Wang, L., Ji, Y., Hu, Y., Hu, H., Jia, X., Jiang, M., et al. (2019). The architecture of intra-organism mutation rate variation in plants. PloS Biol. 17, e3000191. doi: 10.1371/journal.pbio.3000191
Wang, L. S., Stoner, G. D. (2008). Anthocyanins and their role in cancer prevention. Cancer Lett. 269 (2), 281–290. doi: 10.1016/j.canlet.2008.05.020
Wang, Z., Wang, S., Li, D., Zhang, Q., Li, L., Zhong, C., et al. (2018). Optimized paired-sgRNA/Cas9 cloning and expression cassette triggers high-efficiency multiplex genome editing in kiwifruit. Plant Biotechnol. J. 16, 1424–1433. doi: 10.1111/pbi.12884
Winkel-Shirley, B. (2001). Flavonoid biosynthesis. a colorful model for genetics, biochemistry, cell biology, and biotechnology. Plant Physiol. 126, 485–493. doi: 10.1104/pp.126.2.485
Xing, S., Chen, K., Zhu, H., Zhang, R., Zhang, H., Li, B., et al. (2020). Fine-tuning sugar content in strawberry. Genome Biol. 21 (1), 1–14.
Zhang, H., Chen, J., Peng, Z., Shi, M., Liu, X., Wen, H., et al. (2021a). Integrated transcriptomic and metabolomic analysis reveals a transcriptional regulation network for the biosynthesis of carotenoids and flavonoids in ‘Cara cara’ navel orange. BMC Plant Biol. 21, 1–14. doi: 10.1186/s12870-020-02808-3
Zhang, Z., Mao, Y., Ha, S., Liu, W., Botella, J. R., Zhu, J.-K. (2016). A multiplex CRISPR/Cas9 platform for fast and efficient editing of multiple genes in arabidopsis. Plant Cell Rep. 35, 1519–1533. doi: 10.1007/s00299-015-1900-z
Zhang, F., Rossignol, P., Huang, T., Wang, Y., May, A., Dupont, C., et al. (2020). Reprogramming of stem cell activity to convert thorns into branches. Curr. Biol. 30 (15), 2951–2961. doi: 10.1016/j.cub.2020.05.068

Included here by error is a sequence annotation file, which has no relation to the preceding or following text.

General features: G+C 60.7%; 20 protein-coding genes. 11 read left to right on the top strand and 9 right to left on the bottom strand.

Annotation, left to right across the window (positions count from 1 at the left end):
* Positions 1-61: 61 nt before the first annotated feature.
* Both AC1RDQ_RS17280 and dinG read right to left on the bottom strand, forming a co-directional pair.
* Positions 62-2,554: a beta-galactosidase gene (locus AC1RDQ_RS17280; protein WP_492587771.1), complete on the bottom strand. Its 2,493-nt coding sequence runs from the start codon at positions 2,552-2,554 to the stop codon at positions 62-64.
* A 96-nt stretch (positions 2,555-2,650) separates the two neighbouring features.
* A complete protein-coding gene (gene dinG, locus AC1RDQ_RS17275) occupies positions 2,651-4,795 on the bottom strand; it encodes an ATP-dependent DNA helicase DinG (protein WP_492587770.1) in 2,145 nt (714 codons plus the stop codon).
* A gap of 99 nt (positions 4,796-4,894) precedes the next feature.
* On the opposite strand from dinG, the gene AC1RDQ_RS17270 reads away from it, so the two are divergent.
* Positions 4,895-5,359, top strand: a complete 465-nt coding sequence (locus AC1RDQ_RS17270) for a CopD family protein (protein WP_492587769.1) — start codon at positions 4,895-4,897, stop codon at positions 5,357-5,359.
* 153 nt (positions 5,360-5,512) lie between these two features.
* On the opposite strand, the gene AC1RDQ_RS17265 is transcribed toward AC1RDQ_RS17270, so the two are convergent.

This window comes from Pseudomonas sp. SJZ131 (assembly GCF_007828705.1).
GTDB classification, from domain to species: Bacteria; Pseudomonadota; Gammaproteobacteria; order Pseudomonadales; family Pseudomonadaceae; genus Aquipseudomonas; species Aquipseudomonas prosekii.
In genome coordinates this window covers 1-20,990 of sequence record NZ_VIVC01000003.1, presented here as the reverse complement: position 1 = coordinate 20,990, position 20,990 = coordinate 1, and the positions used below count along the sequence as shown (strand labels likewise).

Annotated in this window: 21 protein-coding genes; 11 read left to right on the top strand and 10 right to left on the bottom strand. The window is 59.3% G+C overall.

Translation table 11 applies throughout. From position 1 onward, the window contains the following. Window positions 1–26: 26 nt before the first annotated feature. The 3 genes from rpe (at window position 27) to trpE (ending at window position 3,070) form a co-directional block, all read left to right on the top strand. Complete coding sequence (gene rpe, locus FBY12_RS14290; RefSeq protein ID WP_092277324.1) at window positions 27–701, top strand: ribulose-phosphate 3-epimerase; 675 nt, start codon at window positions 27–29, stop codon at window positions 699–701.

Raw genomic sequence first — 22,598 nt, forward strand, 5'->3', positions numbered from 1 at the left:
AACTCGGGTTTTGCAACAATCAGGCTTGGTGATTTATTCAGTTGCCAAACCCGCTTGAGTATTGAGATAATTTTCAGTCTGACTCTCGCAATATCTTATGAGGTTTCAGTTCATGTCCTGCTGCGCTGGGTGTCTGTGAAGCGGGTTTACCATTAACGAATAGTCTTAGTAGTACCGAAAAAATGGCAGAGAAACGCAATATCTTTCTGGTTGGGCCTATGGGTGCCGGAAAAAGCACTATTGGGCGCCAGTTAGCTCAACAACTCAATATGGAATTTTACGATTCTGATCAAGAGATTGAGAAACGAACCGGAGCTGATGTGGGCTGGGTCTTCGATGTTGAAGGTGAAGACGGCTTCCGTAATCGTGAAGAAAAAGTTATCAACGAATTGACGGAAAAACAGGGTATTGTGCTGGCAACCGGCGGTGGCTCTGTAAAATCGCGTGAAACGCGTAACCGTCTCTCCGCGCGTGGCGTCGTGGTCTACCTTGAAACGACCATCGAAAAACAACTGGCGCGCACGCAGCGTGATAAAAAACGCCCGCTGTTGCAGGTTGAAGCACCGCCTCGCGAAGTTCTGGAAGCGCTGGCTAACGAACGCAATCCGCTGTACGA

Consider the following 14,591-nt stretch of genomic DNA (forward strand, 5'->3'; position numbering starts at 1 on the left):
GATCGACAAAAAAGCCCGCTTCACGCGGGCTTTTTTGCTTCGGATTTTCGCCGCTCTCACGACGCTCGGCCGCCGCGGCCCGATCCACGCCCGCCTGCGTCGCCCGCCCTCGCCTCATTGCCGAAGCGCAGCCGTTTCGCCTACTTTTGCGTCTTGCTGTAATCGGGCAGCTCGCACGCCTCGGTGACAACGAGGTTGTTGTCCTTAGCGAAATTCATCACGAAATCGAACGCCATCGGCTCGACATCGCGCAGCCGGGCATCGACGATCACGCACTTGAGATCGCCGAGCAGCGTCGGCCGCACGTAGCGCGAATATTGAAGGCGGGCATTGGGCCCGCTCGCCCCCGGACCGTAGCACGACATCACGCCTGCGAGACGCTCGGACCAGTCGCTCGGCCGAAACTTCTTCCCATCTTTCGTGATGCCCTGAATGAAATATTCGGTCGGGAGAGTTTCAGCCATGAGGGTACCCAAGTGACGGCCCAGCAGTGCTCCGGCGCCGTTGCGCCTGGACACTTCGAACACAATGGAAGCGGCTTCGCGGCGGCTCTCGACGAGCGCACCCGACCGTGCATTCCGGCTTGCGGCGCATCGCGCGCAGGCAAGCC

Zhang, F., Wang, Y., Irish, V. F. (2021b). CENTRORADIALIS maintains shoot meristem indeterminacy by antagonizing THORN IDENTITY1 in citrus. Curr. Biol. 31 (10), 2237–2242. doi: 10.1016/j.cub.2021.02.051
Zhao, Y., Zhang, C., Liu, W., Gao, W., Liu, C., Song, G., et al. (2016). An alternative strategy for targeted gene replacement in plants using a dual-sgRNA/Cas9 design. Sci. Rep. 6, 23890. doi: 10.1038/srep23890
Zou, X., Peng, A., Xu, L., Liu, X., Lei, T., Yao, L., et al. (2013). Efficient auto-excision of a selectable marker gene from transgenic citrus by combining the Cre/loxP system and ipt selection. Plant Cell Rep. 32, 1601–1613. doi: 10.1007/s00299-013-1470-x
Zsögön, A., Čermák, T., Naves, E. R., Notini, M. M., Edel, K. H., Weinl, S., et al. (2018). De novo domestication of wild tomato using genome editing. Nat. Biotechnol. 36, 1211–1216. doi: 10.1038/nbt.4272
Keywords: anthocyanins, β-LCY2, genome editing, antioxidant compounds, regeneration, blood oranges, GoldenBraid 3.0
Citation: Salonia F, Ciacciulli A, Pappalardo HD, Poles L, Pindo M, Larger S, Caruso P, Caruso M and Licciardello C (2022) A dual sgRNA-directed CRISPR/Cas9 construct for editing the fruit-specific β-cyclase 2 gene in pigmented citrus fruits. Front. Plant Sci. 13:975917. doi: 10.3389/fpls.2022.975917
Received: 22 June 2022; Accepted: 13 October 2022;
Published: 13 December 2022.
Edited by:Ksenija Gasic, Clemson University, United States
Reviewed by:Hongliang Zhu, China Agricultural University, China
Sachin Rustgi, Clemson University, United States
Copyright © 2022 Salonia, Ciacciulli, Pappalardo, Poles, Pindo, Larger, Caruso, Caruso and Licciardello. This is an open-access article distributed under the terms of the Creative Commons Attribution License (CC BY). The use, distribution or reproduction in other forums is permitted, provided the original author(s) and the copyright owner(s) are credited and that the original publication in this journal is cited, in accordance with accepted academic practice. No use, distribution or reproduction is permitted which does not comply with these terms.
*Correspondence: Concetta Licciardello, email@example.com
†These authors have contributed equally to this work and share first authorship